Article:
Today felt like the first day of winter. Which means that I need to turn my attention to the Christmas Countdown to get me through until the shortest day and then once Christmas memories have faded into the background the increasing evening lights will keep me going until Easter and spring.
But enough about my motivational techniques. I dread the first time you feel the damp drizzle and dark of the mornings. It was like that this morning, and I stumbled down the field in half light to find two damp horses looking at me reproachfully. Otis is clipped and has had a thin stable rug and lightweight turnout with a neck on for the last couple of days, but I decided to put his thicker turnout on with the integral neck piece so that his neck isn’t colder than his body – this is for my peace of mind as much as anything. Plus I don’t want a horse with a hairier neck than body! Llani is currently unclipped but has a lightweight rug on for cosmetic reasons mainly – he is clean and dry for when I want to ride and I don’t need to worry about him getting a chill if he’s still damp when I’ve brushed him off. He doesn’t have a neck on this rug though.
I had to steel myself and remember that horses are waterproof. A little bit of rain on their thick coat won’t hurt them, and they won’t get too cold. It doesn’t help when you’re wet and cold, you assume the horse is freezing as well as yourself so you put an extra rug on. My aim is to keep Llani in the lightweight until he is clipped (when I psych myself up to have him sedated) and then he can wear a thicker rug with a neck. But only then!
Let’s face it though, if the dreary drizzle continues I will pity his neck and swap rugs! Hopefully the rain will ease for the next couple of weeks and let us acclimatise to the cold without the wet!
I read a really interesting article not long ago which described how unrugged horses keep warm by letting their hair stand on end and pockets of air getting trapped close to the skin and maintaining their body temperature. For this reason, putting a lightweight rug on inhibits this natural reaction so does not allow the horse to keep warm as efficiently. This article promoted horse owners letting the thick winter coat grow and not rugging horses during the colder months.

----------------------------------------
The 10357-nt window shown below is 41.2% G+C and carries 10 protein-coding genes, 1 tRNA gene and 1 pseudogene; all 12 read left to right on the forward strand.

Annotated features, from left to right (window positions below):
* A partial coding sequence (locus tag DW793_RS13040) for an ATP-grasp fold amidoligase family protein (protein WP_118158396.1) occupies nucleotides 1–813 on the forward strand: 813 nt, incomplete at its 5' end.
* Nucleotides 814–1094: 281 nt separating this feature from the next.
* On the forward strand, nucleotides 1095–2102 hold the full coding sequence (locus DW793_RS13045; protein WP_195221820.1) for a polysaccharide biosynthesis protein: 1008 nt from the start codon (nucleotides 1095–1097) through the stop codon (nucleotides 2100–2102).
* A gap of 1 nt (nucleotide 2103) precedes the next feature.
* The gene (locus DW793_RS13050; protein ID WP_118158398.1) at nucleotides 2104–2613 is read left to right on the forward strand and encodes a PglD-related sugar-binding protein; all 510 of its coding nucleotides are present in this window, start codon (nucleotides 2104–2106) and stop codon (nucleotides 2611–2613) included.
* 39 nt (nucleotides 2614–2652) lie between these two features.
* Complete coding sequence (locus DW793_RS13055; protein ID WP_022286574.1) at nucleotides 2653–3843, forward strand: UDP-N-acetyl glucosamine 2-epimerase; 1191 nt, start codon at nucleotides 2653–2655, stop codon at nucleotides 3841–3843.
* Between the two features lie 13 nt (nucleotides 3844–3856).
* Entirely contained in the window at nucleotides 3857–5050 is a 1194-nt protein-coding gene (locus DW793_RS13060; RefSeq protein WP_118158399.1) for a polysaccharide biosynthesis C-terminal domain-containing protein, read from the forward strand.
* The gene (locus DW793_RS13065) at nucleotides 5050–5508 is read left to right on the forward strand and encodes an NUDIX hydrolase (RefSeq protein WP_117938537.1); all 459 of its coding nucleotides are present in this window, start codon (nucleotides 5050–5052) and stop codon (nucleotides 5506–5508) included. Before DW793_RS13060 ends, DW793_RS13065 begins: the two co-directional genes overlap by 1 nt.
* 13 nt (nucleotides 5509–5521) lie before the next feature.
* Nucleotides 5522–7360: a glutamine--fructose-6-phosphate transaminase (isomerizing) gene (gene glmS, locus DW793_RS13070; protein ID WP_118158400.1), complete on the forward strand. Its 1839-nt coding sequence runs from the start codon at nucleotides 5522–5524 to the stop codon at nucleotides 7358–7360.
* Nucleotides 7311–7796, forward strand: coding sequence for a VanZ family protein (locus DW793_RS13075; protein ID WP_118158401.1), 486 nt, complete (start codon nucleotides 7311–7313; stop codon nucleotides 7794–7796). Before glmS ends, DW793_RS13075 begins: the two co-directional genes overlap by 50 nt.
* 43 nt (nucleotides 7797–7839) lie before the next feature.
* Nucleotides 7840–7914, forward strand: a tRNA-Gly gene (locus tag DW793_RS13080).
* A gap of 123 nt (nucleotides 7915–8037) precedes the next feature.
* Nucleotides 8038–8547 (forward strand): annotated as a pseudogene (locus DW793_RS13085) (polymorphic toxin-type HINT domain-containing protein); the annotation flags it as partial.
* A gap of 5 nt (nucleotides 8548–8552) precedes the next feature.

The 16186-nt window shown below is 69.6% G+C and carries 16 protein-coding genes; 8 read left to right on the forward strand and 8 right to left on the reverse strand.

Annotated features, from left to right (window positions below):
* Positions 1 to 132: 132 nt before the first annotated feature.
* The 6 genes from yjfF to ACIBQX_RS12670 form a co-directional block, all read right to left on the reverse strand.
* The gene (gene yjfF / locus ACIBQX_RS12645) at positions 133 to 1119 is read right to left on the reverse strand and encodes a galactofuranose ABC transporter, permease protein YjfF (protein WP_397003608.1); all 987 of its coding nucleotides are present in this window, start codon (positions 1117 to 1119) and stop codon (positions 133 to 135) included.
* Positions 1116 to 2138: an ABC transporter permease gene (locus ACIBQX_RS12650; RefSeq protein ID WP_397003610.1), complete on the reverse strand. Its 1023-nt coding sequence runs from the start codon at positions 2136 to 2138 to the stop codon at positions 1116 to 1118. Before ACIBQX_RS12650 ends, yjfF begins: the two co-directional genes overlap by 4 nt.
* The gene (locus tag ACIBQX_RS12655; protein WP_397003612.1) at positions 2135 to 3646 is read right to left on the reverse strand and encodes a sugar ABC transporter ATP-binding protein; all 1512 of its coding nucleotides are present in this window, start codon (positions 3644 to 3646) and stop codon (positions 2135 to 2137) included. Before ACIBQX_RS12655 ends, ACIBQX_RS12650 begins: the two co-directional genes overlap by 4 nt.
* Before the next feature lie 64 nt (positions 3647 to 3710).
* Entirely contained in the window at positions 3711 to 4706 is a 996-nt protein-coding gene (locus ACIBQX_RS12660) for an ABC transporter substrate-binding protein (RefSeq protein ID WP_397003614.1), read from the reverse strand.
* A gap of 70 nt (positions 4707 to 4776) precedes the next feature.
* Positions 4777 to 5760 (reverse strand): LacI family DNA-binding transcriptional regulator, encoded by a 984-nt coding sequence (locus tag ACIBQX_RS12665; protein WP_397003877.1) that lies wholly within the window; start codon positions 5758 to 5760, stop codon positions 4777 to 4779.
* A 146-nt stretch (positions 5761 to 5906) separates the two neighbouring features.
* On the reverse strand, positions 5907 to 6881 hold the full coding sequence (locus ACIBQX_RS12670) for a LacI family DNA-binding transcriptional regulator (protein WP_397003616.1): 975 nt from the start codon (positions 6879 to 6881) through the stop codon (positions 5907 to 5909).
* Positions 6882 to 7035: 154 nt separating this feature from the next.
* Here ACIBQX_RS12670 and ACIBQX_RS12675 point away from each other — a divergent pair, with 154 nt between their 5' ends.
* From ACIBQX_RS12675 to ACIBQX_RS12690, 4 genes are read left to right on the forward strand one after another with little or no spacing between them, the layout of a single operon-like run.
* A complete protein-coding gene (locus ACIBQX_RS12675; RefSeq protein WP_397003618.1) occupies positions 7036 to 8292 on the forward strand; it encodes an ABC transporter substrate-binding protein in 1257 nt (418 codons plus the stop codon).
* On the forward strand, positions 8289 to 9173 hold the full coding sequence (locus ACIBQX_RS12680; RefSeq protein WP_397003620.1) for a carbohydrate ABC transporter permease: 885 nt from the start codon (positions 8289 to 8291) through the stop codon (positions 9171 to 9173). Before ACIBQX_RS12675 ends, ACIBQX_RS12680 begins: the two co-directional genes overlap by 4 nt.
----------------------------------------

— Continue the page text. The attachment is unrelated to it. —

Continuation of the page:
This is all very well if you don’t intend to ride very often during the winter, as you can guarantee the horse will come in filthy dirty each day! The breed and hardiness of the horse will also come into play, as well as their age and condition. You should also consider how long the horse has been rugged and stabled during his life, as a horse who is used to being well rugged and stabled will find it harder to adjust to wintering out than a young horse who has never been rugged. The article I read had thoroughbreds wintering out in the arctic temperatures of America, which proves that horses can adapt well.
During the winter you should still monitor the horse to make sure he’s coping with the climate and has grown enough coat. They will probably also eat more as they are trying to keep warm.
I think the article I read was useful in reminding us that horses are animals and we shouldn’t humanise them too much; having said that I probably won’t be leaving my working horses unrugged! I would definitely turn a youngster out naked and encourage him to be a real horse until he grows up and has to work, and an older horse wintering out would probably have a rug on standby. I don’t mind the cold, and am happy to see naked horses playing in the snow, but as soon as the rain comes I pity them and want to Molly coddle them so that they get rid of the drowned rat look. Which is highly fashionable at the moment, I may add.
So yes, I will endeavour to be tough and keep Llani’s rug off until he has a hair cut, and then I will make sure they are warm and dry under their rugs whilst not being too warm.
Which brings me onto an important factor in rugging horses – horses find it easier to warm themselves up than to cool themselves down, which means that whilst we may be frozen to the bone and wearing four coats after having stood in the arena teaching all day, our horses won’t really appreciate the same treatment!